>> I am trying to calculate check digits (Modulus 97 check) for an IBAN
>> creation demo and am running in serious problems with Excel. First
>> approach I tried is to use the MOD-function however this seems to be not
>> possible using numbers with 18 digits.
>>
>> Next approach I tried is a "step by step" calcualtion however the Excel
>> results are NOT correct when dividing numbers with 18 digits.
>>
>> E.g. 210005665660111000 / 97 = 2165006862475370.00 -> rcorrect result
>> should be 2165006862475371.1340
>>
>> Does anybody have any experience with this discrepancies or with check
>> digit calculations in Excel.
>>
>> Thanks much for all your help.
>>
>>
>> Ritesh
>>
>>

>
>

Dana DeLouis, Jun 3, 2005
6. ### Dave PetersonGuest

Re: Check Digit calculation (IBAN) - Discrepancies when using numberswith 18 digits or MOD-function

If you store that 18 digit value as a string by preformatting the cell as Text
or typing your entry with a leading quote '210005665660111000, you could use a
User Defined Function to do the checksum.

Option Explicit
Function IBANChkSum(rng As Range) As Variant

Dim myVal As Variant

Set rng = rng(1)
If Application.IsNumber(rng.Value) = True Then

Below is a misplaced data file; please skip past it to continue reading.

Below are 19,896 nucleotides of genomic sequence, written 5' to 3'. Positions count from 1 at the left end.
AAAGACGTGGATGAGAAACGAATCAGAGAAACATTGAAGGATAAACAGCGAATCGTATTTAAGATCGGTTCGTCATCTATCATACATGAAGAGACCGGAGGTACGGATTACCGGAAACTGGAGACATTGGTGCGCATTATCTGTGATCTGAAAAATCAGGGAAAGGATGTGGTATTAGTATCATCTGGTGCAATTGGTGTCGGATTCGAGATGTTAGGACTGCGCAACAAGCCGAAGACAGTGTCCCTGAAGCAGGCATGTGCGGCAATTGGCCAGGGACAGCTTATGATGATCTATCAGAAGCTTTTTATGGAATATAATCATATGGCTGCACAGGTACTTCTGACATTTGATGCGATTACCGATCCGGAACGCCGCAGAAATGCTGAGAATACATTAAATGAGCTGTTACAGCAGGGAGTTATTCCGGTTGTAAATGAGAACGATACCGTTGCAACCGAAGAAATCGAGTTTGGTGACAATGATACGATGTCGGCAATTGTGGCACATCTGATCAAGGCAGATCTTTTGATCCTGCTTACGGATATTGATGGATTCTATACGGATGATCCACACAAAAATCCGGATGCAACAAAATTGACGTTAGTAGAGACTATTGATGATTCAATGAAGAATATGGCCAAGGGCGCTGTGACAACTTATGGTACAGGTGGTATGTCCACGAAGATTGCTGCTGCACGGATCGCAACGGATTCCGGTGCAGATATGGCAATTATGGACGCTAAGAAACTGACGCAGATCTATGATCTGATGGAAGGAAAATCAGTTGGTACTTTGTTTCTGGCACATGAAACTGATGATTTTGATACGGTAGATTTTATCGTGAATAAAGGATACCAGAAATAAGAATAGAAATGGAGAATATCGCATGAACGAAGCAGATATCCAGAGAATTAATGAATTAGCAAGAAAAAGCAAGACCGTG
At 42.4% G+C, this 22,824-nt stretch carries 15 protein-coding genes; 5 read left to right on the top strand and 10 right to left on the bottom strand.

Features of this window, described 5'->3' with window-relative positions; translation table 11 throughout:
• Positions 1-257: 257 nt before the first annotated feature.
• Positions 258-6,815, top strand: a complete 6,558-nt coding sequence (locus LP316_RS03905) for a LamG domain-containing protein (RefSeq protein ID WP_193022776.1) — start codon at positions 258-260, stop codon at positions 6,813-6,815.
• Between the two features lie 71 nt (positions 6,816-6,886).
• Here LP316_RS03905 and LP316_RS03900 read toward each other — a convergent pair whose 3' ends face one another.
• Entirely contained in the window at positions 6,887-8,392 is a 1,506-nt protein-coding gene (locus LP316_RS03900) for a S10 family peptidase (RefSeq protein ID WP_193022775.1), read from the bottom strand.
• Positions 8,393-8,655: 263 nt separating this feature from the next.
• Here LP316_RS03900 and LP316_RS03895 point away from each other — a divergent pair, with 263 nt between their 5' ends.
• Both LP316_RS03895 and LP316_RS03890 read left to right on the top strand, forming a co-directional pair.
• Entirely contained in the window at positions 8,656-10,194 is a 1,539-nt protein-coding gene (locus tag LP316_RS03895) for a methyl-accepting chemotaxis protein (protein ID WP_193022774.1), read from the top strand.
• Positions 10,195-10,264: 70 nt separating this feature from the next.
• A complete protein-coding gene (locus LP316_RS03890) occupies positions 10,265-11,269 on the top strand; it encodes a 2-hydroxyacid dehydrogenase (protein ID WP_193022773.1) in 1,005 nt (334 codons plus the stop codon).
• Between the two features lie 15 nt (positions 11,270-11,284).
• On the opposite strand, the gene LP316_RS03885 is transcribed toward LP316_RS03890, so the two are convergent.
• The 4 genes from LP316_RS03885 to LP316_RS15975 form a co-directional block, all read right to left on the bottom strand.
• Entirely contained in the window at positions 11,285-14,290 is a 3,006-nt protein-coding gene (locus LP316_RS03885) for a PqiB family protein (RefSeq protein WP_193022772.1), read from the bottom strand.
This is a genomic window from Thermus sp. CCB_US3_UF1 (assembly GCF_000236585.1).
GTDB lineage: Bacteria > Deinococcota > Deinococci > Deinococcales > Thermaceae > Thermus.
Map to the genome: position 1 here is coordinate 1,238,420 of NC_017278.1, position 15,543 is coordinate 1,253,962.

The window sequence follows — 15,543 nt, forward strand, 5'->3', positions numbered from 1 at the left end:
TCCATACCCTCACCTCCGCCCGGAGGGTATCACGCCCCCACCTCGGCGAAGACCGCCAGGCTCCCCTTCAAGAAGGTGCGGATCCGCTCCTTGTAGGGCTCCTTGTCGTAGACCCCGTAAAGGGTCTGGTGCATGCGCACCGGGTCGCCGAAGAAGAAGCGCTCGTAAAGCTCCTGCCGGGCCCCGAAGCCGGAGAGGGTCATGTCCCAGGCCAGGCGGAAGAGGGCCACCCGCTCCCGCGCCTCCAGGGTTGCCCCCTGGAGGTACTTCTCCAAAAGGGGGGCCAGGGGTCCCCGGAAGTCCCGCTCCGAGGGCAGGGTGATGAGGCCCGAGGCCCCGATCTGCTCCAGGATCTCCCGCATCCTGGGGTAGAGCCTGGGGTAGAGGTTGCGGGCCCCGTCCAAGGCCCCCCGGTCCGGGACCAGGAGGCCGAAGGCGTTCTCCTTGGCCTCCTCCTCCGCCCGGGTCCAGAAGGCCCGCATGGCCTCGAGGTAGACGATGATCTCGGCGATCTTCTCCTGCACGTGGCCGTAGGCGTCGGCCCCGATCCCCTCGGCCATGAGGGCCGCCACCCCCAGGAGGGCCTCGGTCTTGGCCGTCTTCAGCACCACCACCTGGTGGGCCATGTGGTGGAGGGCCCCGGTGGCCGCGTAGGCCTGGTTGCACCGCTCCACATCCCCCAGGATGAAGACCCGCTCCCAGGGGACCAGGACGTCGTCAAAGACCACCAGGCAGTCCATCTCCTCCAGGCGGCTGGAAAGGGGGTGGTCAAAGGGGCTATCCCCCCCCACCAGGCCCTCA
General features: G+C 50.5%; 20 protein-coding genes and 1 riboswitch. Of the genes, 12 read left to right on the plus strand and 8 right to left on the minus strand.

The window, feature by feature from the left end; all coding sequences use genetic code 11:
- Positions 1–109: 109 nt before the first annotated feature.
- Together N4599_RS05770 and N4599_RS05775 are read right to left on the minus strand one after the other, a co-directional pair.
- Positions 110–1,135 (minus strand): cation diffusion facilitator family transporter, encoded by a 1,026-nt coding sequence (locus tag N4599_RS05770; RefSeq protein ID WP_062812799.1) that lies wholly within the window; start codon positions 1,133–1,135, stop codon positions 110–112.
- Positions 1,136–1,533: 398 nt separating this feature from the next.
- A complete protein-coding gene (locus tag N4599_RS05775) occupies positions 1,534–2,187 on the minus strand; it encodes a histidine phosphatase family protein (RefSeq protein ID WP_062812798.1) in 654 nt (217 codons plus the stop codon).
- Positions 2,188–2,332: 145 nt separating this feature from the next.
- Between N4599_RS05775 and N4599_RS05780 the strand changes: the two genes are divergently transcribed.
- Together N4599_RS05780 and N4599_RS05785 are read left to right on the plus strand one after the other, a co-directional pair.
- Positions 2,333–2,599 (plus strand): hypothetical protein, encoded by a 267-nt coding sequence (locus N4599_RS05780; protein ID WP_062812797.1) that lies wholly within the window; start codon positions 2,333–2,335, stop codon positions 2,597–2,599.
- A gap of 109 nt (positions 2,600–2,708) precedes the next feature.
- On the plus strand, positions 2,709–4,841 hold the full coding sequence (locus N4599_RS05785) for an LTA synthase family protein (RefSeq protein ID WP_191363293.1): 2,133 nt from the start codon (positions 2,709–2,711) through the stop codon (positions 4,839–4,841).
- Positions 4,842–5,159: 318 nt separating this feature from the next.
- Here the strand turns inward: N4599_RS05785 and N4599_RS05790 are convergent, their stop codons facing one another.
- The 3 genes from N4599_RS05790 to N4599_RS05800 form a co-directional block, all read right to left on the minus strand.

IBANChkSum = CVErr(xlErrRef)
Else
If IsNumeric(rng.Value) = False Then
IBANChkSum = CVErr(xlErrRef)
Else
myVal = CDec(rng.Value)
IBANChkSum = "'" & Format(myVal / 97, "0.0000")
End If
End If

End Function

I got this returned: '2165006862475371.1340
(yes, with the leading single quote to force text)

But a small search using Google sure makes it look like this is not sufficient:

But maybe it's just part of your routine???

Ritesh Sara wrote:
>
> Hi guys,
>
> I am trying to calculate check digits (Modulus 97 check) for an IBAN
> creation demo and am running in serious problems with Excel. First approach
> I tried is to use the MOD-function however this seems to be not possible
> using numbers with 18 digits.
>
> Next approach I tried is a "step by step" calcualtion however the Excel
> results are NOT correct when dividing numbers with 18 digits.
>
> E.g. 210005665660111000 / 97 = 2165006862475370.00 -> rcorrect result should
> be 2165006862475371.1340
>
> Does anybody have any experience with this discrepancies or with check digit
> calculations in Excel.
>
> Thanks much for all your help.
>
> Ritesh

--

Dave Peterson

Dave Peterson, Jun 3, 2005
7. ### Harlan GroveGuest

Dana DeLouis wrote...
....
>I used Int since you are doing Mod 97, and it shouldn't make a difference.